Alice felt watched. The feeling had come and gone for days now and was starting to freak her out. She was sitting on the bench overlooking the pond, twisted around to look into the forest behind her.
Just trees and more trees; bare twigs against a gray March sky, the twilight too weak to pierce the clouds.
Dad was working from home today, not far from where she sat. Alice really didn’t want him to come blundering through the forest on one of his walks to find her here. She didn’t know how to explain what she was doing.
Alice turned back to the pond. Next to her on the bench sat a bottle of perfume and a single cigarette. The bottle was almost empty, but it had a few more puffs in it.
She pulled out the lighter she had squirreled away in her pocket. It clicked twice before it sparked a flame.
Alice put the cigarette between her lips, put the flame to the end, then stopped. How had Mom done it? Alice pictured Mom lighting a cigarette. She’d sucked on it. Was that it?
Hot, harsh smoke filled her nose and lungs. Alice clamped a hand over her mouth as she coughed and coughed, eyes burning. It stung like when hot tea went down the wrong way, only worse—much worse.
When she recovered, Alice held the cigarette with the glowing tip pointed up like a candle and blew on the end to keep it smoldering. With her other hand, she squirted out a cloud of perfume.
Alice breathed in through her nose. Smell was the fastest way to remember. Just a whiff was enough to send her back in time.
She was still sitting there, enjoying her memories, when the feeling crept over her again. Someone was here. Watching her.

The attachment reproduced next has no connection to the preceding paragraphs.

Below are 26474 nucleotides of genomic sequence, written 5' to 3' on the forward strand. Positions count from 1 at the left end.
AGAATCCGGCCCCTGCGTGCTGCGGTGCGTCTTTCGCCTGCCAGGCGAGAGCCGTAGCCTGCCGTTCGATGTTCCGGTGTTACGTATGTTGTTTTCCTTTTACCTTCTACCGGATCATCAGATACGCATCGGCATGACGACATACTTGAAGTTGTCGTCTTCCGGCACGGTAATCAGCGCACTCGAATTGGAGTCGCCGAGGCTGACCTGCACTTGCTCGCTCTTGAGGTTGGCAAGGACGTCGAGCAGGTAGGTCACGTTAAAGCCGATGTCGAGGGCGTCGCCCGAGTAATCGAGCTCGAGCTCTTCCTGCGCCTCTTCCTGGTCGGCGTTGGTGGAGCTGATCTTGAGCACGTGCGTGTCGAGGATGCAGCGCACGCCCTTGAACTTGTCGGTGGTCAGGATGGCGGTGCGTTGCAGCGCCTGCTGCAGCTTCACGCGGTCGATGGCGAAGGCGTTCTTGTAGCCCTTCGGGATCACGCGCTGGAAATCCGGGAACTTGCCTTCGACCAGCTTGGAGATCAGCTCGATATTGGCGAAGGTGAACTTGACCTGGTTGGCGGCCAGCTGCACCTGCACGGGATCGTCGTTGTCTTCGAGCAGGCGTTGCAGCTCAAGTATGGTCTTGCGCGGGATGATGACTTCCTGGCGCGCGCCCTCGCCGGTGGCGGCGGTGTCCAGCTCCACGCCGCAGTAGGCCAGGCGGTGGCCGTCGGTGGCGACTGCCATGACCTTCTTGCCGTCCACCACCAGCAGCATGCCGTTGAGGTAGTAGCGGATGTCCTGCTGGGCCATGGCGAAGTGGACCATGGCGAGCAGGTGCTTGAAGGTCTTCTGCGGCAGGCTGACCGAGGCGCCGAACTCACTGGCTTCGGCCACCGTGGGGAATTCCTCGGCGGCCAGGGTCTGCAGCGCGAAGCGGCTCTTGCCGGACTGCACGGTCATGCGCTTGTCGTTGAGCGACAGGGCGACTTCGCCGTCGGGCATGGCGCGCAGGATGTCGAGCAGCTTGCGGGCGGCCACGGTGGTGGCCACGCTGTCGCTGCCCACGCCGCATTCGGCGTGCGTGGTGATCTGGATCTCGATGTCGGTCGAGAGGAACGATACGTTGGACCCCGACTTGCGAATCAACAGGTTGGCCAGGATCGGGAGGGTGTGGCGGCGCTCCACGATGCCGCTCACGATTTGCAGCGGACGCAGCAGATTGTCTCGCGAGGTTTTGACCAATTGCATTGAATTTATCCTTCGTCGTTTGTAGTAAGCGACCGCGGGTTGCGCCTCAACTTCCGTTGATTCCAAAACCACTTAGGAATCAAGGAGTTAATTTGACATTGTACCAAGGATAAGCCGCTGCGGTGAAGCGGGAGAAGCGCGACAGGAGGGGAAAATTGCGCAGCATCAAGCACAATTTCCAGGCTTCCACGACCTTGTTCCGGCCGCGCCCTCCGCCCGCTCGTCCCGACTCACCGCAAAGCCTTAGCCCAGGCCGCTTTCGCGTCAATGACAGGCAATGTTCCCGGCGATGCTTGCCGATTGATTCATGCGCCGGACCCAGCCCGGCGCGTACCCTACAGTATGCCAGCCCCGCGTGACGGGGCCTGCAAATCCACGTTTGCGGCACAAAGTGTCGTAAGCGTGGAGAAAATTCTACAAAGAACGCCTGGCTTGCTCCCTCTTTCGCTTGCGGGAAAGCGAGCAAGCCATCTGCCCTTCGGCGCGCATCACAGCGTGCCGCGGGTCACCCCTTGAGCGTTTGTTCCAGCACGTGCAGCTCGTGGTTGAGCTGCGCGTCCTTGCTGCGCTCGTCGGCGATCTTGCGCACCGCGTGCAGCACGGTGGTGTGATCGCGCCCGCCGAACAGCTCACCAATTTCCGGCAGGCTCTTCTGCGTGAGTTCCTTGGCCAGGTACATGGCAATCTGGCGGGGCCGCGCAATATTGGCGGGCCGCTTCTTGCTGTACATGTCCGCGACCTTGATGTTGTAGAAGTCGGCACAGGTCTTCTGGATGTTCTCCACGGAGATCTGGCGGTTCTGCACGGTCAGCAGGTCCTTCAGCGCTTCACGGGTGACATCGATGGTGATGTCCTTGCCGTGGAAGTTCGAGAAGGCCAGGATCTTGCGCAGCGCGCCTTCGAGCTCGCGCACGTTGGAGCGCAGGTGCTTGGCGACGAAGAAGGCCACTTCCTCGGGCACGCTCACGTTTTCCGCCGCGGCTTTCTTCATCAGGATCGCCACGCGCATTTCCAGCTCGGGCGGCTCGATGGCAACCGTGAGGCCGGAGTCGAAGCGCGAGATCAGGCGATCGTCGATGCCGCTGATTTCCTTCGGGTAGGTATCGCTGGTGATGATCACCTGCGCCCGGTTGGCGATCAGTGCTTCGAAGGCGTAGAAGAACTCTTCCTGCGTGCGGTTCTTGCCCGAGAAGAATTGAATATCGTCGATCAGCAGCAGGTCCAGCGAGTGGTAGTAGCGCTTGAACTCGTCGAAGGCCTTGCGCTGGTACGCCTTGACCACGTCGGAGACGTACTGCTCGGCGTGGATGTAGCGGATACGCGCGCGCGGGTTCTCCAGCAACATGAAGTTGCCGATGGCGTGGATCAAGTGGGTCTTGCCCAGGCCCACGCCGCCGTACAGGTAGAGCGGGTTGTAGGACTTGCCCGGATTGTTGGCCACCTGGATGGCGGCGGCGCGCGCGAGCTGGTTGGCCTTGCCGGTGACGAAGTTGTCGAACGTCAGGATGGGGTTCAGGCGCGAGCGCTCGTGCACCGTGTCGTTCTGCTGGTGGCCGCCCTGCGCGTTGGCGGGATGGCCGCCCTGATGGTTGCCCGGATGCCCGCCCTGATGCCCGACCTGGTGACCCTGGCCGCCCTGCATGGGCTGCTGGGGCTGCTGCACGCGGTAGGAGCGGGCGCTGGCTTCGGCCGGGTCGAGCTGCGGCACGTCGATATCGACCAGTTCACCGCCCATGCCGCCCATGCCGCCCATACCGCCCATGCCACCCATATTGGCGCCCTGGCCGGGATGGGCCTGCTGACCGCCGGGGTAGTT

Her eyes darted across the landscape. Shadows crowded among the sparse trees, but Alice couldn’t see anyone.
Maybe it was … but no. That would be ridiculous.
Alice studied the pond. It was edged with dead reeds, sharp and yellow, that stood guard around the black water. Trees grew right up to it, leaning over the water as if to peer into its depths. Not a whisper of wind creased the surface, turning it into a mirror.
The lack of wind was odd in itself. The weeks she’d lived in Fiskelycka, on the southeastern coast of Sweden, it seemed as if the wind had never stopped blowing. Not only was her new town right by the sea, but the surrounding landscape was mostly farmland and apple orchards. Nothing to stop the wind for miles and miles except this little patch of forest with the bench by the water. But the forest was no more than a grove of trees with naked branches. Surely the wind would find its way in here?
Alice ground out the half-finished cigarette. She scraped up some dirt with the heel of her shoe, dropped the butt in, and buried it. Then she walked down to the water’s edge where a little patch of pond was free from reeds. She could see the steely sky reflected perfectly in the surface.
She saw her face, too, once she leaned out far enough.
Although, was it her face? It seemed paler. And her hair, a color she’d never liked: mousy—not blond and shiny, not dark and mysterious … just there. Nondescript. Now, it looked almost green in the reflection.
Alice had seen other things in the water before today. A large, pale shape. She was sure of it, had even told Dad about it. The size of a human, it seemed, just below the surface. There one second and gone the next.
"A sun-bleached log." That’s what Dad had said. Perhaps a pike, turning its pale belly up for a moment before diving to hunt for smaller, unfortunate fish. Pike grew inexplicably large in ponds like this. Larger than you’d think, sure, but as big as a human?
It was all too easy to imagine some beast breaking the placid surface of the pond—something that came out of the murky depths to feed at night.
Alice looked down into the water again and saw that her other face had a slight smile. A little smile that was too knowing, too hungry, to be her own.
Alice stopped breathing.
She wasn’t smiling. She hadn’t had reason to smile for months. Besides, she didn’t think she’d ever smiled like that.
She reached out her hand, and the smiling Alice in the water reached out her hand, too.
A loud crash came from the forest behind her.
Alice was already coiled like a spring, and the sound catapulted her up on her feet. She grabbed the perfume bottle and ran.